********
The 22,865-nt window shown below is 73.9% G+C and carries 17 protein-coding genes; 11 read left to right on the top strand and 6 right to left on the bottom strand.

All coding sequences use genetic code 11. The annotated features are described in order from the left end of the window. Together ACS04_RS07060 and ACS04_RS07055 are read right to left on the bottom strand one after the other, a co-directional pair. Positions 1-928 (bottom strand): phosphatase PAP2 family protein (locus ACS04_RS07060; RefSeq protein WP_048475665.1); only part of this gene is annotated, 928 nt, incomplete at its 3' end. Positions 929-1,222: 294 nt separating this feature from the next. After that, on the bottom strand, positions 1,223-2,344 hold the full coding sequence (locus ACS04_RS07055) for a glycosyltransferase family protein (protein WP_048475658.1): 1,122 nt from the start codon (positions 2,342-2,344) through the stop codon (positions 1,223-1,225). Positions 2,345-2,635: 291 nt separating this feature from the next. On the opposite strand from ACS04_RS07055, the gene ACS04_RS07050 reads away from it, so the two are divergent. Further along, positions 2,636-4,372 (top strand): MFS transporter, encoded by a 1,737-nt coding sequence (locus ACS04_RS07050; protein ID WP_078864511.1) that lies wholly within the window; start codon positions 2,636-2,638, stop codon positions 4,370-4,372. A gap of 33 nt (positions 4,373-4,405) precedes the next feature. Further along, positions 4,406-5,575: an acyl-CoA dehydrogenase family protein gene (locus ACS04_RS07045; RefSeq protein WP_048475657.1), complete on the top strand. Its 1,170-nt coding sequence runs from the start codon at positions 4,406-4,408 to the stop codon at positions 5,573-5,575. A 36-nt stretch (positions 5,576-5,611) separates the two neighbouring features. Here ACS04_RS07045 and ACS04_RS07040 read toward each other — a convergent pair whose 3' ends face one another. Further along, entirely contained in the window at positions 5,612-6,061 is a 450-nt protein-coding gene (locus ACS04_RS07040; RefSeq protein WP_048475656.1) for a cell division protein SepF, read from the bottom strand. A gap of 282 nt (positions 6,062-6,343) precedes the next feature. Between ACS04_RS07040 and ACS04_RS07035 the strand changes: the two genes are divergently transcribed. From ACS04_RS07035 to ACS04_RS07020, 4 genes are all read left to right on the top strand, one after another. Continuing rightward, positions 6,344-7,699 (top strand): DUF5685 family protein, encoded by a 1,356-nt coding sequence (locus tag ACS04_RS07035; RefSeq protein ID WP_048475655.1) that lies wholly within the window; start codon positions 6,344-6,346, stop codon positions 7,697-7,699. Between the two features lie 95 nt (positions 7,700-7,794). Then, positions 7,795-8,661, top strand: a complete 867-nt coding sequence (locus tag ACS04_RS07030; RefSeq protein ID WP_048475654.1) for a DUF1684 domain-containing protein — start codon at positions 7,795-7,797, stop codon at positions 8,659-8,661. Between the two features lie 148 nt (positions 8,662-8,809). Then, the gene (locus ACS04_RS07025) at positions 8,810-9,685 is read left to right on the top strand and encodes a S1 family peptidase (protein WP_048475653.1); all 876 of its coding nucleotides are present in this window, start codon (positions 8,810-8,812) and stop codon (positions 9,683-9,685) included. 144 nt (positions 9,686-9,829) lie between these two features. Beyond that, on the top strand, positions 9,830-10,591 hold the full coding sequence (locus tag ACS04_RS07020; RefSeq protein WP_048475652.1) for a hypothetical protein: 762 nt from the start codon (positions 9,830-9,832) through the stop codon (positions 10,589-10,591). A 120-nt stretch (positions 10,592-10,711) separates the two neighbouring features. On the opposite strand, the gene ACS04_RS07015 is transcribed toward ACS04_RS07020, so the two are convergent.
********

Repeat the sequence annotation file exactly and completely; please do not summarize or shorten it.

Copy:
The 22,865-nt window shown below is 73.9% G+C and carries 17 protein-coding genes; 11 read left to right on the top strand and 6 right to left on the bottom strand.

All coding sequences use genetic code 11. The annotated features are described in order from the left end of the window. Together ACS04_RS07060 and ACS04_RS07055 are read right to left on the bottom strand one after the other, a co-directional pair. Positions 1-928 (bottom strand): phosphatase PAP2 family protein (locus ACS04_RS07060; RefSeq protein WP_048475665.1); only part of this gene is annotated, 928 nt, incomplete at its 3' end. Positions 929-1,222: 294 nt separating this feature from the next. After that, on the bottom strand, positions 1,223-2,344 hold the full coding sequence (locus ACS04_RS07055) for a glycosyltransferase family protein (protein WP_048475658.1): 1,122 nt from the start codon (positions 2,342-2,344) through the stop codon (positions 1,223-1,225). Positions 2,345-2,635: 291 nt separating this feature from the next. On the opposite strand from ACS04_RS07055, the gene ACS04_RS07050 reads away from it, so the two are divergent. Further along, positions 2,636-4,372 (top strand): MFS transporter, encoded by a 1,737-nt coding sequence (locus ACS04_RS07050; protein ID WP_078864511.1) that lies wholly within the window; start codon positions 2,636-2,638, stop codon positions 4,370-4,372. A gap of 33 nt (positions 4,373-4,405) precedes the next feature. Further along, positions 4,406-5,575: an acyl-CoA dehydrogenase family protein gene (locus ACS04_RS07045; RefSeq protein WP_048475657.1), complete on the top strand. Its 1,170-nt coding sequence runs from the start codon at positions 4,406-4,408 to the stop codon at positions 5,573-5,575. A 36-nt stretch (positions 5,576-5,611) separates the two neighbouring features. Here ACS04_RS07045 and ACS04_RS07040 read toward each other — a convergent pair whose 3' ends face one another. Further along, entirely contained in the window at positions 5,612-6,061 is a 450-nt protein-coding gene (locus ACS04_RS07040; RefSeq protein WP_048475656.1) for a cell division protein SepF, read from the bottom strand. A gap of 282 nt (positions 6,062-6,343) precedes the next feature. Between ACS04_RS07040 and ACS04_RS07035 the strand changes: the two genes are divergently transcribed. From ACS04_RS07035 to ACS04_RS07020, 4 genes are all read left to right on the top strand, one after another. Continuing rightward, positions 6,344-7,699 (top strand): DUF5685 family protein, encoded by a 1,356-nt coding sequence (locus tag ACS04_RS07035; RefSeq protein ID WP_048475655.1) that lies wholly within the window; start codon positions 6,344-6,346, stop codon positions 7,697-7,699. Between the two features lie 95 nt (positions 7,700-7,794). Then, positions 7,795-8,661, top strand: a complete 867-nt coding sequence (locus tag ACS04_RS07030; RefSeq protein ID WP_048475654.1) for a DUF1684 domain-containing protein — start codon at positions 7,795-7,797, stop codon at positions 8,659-8,661. Between the two features lie 148 nt (positions 8,662-8,809). Then, the gene (locus ACS04_RS07025) at positions 8,810-9,685 is read left to right on the top strand and encodes a S1 family peptidase (protein WP_048475653.1); all 876 of its coding nucleotides are present in this window, start codon (positions 8,810-8,812) and stop codon (positions 9,683-9,685) included. 144 nt (positions 9,686-9,829) lie between these two features. Beyond that, on the top strand, positions 9,830-10,591 hold the full coding sequence (locus tag ACS04_RS07020; RefSeq protein WP_048475652.1) for a hypothetical protein: 762 nt from the start codon (positions 9,830-9,832) through the stop codon (positions 10,589-10,591). A 120-nt stretch (positions 10,592-10,711) separates the two neighbouring features. On the opposite strand, the gene ACS04_RS07015 is transcribed toward ACS04_RS07020, so the two are convergent.